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Paul Roberts

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How five Devon brothers lost their lives between 1916 and 1919

The Great War took a terrible toll on William Weekes and his family.

William, of Sherford, near Kingsbridge, Devon lost five sons in 2½ years between 1916 and 1919.

Only four of those who died are remembered on the War Memorial in Sherford – and on a grave in the village churchyard.

Missing from the memorial and grave is William’s eldest son, William Henry.

He was killed in action in France in 1916.

His story is told here for the first time.

The devastating losses suffered by the Weekes family would never have been revealed – but for Devon Family History Society and research carried out by Audrey and Dick Lloyd on the men named on Sherford War Memorial.

A picture of the grave commemorating brothers John, James, Charles and George Weekes was published by Devon Family History Society in 2019.

Audrey and Dick Lloyd discovered that William Henry served in the Royal Engineers and was killed at Givenchy. He left a widow and child, but nothing more was known about him.

William Weekes and his wife, Elizabeth (nee Maddick) – who died a year before the outbreak of the Great War – had 13 children.

The first of their sons to die in the war 25-year-old John Robert Weekes (regimental number 10622), who was killed in action in the Battle of Loos on September 25, 1915. A private in the 8th Devons, he is remembered on the Loos Memorial in France. Born in East Pool, near Sherford in 1890, he worked as a farm labourer at Bowden Cottage, near Kingsbridge before enlisting in the Army.

James Thomas Weekes was 33 when he was killed in action in Salonika on April 25, 1917. A private in the 10th Devons (regimental number 15230), he is remembered on the Doiran Memorial in the north of Greece. Born in Churchstow in 1884, he enlisted in the Army in Kingsbridge. In 1911, aged 26, he worked as a horseman, living with his family at Bowden Cottage.

Charles Weekes, a sergeant in the Machine Gun Corps, died of wounds and pneumonia in Nottingham Military Hospital on October 23, 1918. He was just 22. Audrey and Dick Lloyd discovered that he had fought on the front line for more than three years and had several narrow escapes from death. Charles (regimental number 18282) previously served in the Devonshire Regiment (regimental number 10688). Born in South Pool in 1895, he worked as a farm labourer before enlisting in the Army in Exeter. He is buried in St Mary’s Churchyard, Sherford.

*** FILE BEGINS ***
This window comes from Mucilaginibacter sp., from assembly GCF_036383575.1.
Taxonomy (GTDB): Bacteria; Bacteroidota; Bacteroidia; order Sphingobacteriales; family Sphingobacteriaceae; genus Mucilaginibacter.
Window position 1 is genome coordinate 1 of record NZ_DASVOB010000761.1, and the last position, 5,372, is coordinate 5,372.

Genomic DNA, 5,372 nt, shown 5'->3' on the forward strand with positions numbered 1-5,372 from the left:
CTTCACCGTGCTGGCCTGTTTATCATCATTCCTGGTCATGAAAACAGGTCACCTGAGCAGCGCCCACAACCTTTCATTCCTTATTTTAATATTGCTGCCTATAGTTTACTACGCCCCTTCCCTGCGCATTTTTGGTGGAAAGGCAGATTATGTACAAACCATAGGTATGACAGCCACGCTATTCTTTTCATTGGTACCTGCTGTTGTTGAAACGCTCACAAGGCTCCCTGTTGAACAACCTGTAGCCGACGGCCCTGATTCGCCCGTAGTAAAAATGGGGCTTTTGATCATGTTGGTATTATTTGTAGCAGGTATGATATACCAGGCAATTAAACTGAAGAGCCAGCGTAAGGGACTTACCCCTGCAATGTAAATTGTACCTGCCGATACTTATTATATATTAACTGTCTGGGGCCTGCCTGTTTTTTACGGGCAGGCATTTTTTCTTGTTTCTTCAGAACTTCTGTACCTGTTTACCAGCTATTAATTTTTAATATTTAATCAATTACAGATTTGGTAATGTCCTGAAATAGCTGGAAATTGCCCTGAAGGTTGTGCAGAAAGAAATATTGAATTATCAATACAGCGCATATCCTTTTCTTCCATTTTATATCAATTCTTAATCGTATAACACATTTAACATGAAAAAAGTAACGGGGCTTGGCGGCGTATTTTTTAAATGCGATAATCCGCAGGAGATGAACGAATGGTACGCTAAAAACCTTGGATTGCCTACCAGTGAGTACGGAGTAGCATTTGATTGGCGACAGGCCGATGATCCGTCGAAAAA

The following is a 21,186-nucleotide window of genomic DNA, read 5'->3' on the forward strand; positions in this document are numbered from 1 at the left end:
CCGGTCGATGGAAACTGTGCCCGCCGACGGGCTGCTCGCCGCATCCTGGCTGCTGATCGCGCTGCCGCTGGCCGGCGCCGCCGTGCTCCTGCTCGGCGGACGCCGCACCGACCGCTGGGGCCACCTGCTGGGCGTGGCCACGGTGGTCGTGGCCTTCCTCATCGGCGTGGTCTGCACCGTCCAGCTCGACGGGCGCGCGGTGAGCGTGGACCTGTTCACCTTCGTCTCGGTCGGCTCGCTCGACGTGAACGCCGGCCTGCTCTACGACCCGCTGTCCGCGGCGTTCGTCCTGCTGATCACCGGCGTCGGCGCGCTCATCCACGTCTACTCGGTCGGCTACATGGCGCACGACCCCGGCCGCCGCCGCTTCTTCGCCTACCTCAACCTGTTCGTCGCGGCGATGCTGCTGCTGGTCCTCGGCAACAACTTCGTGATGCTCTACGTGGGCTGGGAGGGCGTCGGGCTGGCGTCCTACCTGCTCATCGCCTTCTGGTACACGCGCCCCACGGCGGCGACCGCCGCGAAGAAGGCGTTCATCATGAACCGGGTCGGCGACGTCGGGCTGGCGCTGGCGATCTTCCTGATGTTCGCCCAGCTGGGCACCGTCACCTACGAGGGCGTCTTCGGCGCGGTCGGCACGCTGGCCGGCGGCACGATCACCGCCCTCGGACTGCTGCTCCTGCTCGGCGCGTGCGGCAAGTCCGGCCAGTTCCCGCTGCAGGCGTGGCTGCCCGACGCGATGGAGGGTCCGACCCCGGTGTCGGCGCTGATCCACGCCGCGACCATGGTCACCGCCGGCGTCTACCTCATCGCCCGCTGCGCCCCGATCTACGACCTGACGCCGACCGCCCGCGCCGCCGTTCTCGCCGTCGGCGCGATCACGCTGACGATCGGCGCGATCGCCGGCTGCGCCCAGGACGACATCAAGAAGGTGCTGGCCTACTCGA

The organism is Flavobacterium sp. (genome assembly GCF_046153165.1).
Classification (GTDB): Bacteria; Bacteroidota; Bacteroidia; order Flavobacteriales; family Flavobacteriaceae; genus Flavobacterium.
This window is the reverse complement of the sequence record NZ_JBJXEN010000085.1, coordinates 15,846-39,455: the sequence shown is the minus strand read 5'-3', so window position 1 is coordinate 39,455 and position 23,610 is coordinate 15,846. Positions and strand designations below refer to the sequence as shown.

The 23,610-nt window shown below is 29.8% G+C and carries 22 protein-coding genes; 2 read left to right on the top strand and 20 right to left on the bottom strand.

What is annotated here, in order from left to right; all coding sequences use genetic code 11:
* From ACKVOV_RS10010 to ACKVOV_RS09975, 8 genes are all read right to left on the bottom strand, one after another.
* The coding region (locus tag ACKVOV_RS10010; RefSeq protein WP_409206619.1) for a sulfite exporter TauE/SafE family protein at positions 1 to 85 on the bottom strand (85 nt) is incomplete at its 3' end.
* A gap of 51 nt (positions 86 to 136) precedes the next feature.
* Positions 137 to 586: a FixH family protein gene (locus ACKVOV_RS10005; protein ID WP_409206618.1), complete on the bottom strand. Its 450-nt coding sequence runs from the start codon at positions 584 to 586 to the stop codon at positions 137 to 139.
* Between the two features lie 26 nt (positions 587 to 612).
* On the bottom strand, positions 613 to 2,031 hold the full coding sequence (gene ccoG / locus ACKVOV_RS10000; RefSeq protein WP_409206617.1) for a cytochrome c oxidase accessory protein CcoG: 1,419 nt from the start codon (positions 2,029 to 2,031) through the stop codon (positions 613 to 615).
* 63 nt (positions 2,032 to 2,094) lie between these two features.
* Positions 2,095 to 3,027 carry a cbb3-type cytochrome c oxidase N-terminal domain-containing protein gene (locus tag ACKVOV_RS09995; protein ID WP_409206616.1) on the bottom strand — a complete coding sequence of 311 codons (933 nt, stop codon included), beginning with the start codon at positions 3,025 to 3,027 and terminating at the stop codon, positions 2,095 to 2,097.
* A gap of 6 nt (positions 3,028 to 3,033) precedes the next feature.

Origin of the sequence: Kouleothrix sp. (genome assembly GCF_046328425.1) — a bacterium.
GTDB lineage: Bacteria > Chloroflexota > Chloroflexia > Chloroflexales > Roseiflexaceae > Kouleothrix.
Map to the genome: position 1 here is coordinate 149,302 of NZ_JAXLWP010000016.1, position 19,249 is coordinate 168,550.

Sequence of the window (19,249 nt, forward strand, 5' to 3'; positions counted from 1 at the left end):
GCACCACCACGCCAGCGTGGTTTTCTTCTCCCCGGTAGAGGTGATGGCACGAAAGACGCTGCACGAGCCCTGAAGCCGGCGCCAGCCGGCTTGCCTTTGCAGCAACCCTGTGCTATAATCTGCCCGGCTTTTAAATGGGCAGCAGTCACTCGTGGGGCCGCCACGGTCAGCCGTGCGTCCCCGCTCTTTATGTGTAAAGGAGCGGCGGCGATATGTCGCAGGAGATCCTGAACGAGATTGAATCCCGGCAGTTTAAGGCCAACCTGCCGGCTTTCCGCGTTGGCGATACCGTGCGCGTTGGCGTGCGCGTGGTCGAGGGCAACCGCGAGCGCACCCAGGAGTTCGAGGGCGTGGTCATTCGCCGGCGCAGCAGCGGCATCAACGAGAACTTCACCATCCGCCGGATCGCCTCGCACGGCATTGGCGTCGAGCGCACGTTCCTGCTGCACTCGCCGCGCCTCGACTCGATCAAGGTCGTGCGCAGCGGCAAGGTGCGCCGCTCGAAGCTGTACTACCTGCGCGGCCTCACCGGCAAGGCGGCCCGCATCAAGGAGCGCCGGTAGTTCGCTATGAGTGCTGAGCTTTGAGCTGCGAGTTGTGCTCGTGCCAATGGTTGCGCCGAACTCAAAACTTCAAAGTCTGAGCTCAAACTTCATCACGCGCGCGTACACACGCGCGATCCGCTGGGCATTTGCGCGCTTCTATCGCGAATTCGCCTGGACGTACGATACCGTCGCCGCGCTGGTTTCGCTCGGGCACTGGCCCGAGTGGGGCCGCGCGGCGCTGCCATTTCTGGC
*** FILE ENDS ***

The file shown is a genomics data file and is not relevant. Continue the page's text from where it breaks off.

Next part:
George Edwin Weekes was a leading seaman in the Royal Navy (service number 231215) before the war began. He served in HMS Thunderer in the Battle of Jutland – the largest naval confrontation of the Great War – and died at home from Spanish flu on April 7, 1919, aged 30. He was born in Churchstow on October 20, 1888. His brother Alfred, who also served in the Royal Navy in the Great War, was the only one of the six brothers to survive.

William Henry Weekes was killed in action on November 17, 1916 while serving as a pioneer in the 1st Labour Battalion Royal Engineers. He was believed to be 42 when he died. He enlisted in London on August 14, 1917 (regimental number 110225). At the time he was living at Glendower, Sea View Terrace, Newlyn in Cornwall. His war records show that he went to France on August 21, 1915 with the British Expeditionary Force. He was invalided home on April 17, 1916 and received treatment at a hospital in Newcastle. He returned to France on July 13 that year, just four months before he lost his life.

William Henry married Ethel Morrison Nicholls on October 4, 1904 in Penzance. In 1911, aged 36, he was working as a mason’s labourer and living with Ethel at St Peter’s Hill, Newlyn. They had a daughter, also called Ethel Morrison, in 1911. Before enlisting, William Henry worked for a Justice of the Peace in Mousehole. After his death, his personal belongings – a damaged silver watch, chain, medallion, a photo and letters – were returned to his widow. He was buried at Guards’ Cemetery in Lesboeufs, on the Somme. His widow, born on April 24, 1885, died at 2, Sea View Terrace, Newlyn on August 15, 1945, aged 60. William Henry and Ethel’s daughter was born on May 12, 1911. She married John Harry in Penzance in 1928. He died the following year, aged 23. Ethel Jnr died in 1976, aged 65.

The picture – showing the grave remembering four of brothers – is from Devon Family History Society.

weekes family losses great war.jpg



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